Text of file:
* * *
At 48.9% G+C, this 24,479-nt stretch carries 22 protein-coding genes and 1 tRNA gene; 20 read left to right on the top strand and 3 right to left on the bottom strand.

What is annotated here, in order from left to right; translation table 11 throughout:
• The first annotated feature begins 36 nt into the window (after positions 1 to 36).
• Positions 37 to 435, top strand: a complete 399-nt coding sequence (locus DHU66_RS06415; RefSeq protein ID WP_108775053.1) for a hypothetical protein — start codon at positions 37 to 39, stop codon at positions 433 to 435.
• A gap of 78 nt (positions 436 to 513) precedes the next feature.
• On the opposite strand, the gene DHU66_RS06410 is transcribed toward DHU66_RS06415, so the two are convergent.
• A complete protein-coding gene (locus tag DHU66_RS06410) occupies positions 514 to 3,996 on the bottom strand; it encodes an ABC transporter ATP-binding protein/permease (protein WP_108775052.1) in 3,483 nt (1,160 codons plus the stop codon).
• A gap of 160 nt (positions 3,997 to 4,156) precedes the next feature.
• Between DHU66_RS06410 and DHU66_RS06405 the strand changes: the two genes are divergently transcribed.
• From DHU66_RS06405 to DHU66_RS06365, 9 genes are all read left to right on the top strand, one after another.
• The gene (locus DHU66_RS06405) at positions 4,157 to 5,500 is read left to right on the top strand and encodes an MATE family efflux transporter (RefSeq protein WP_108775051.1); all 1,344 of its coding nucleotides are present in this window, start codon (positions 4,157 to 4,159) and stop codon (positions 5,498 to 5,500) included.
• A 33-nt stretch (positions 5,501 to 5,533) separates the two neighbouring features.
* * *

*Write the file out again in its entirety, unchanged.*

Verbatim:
At 48.9% G+C, this 24,479-nt stretch carries 22 protein-coding genes and 1 tRNA gene; 20 read left to right on the top strand and 3 right to left on the bottom strand.

What is annotated here, in order from left to right; translation table 11 throughout:
• The first annotated feature begins 36 nt into the window (after positions 1 to 36).
• Positions 37 to 435, top strand: a complete 399-nt coding sequence (locus DHU66_RS06415; RefSeq protein ID WP_108775053.1) for a hypothetical protein — start codon at positions 37 to 39, stop codon at positions 433 to 435.
• A gap of 78 nt (positions 436 to 513) precedes the next feature.
• On the opposite strand, the gene DHU66_RS06410 is transcribed toward DHU66_RS06415, so the two are convergent.
• A complete protein-coding gene (locus tag DHU66_RS06410) occupies positions 514 to 3,996 on the bottom strand; it encodes an ABC transporter ATP-binding protein/permease (protein WP_108775052.1) in 3,483 nt (1,160 codons plus the stop codon).
• A gap of 160 nt (positions 3,997 to 4,156) precedes the next feature.
• Between DHU66_RS06410 and DHU66_RS06405 the strand changes: the two genes are divergently transcribed.
• From DHU66_RS06405 to DHU66_RS06365, 9 genes are all read left to right on the top strand, one after another.
• The gene (locus DHU66_RS06405) at positions 4,157 to 5,500 is read left to right on the top strand and encodes an MATE family efflux transporter (RefSeq protein WP_108775051.1); all 1,344 of its coding nucleotides are present in this window, start codon (positions 4,157 to 4,159) and stop codon (positions 5,498 to 5,500) included.
• A 33-nt stretch (positions 5,501 to 5,533) separates the two neighbouring features.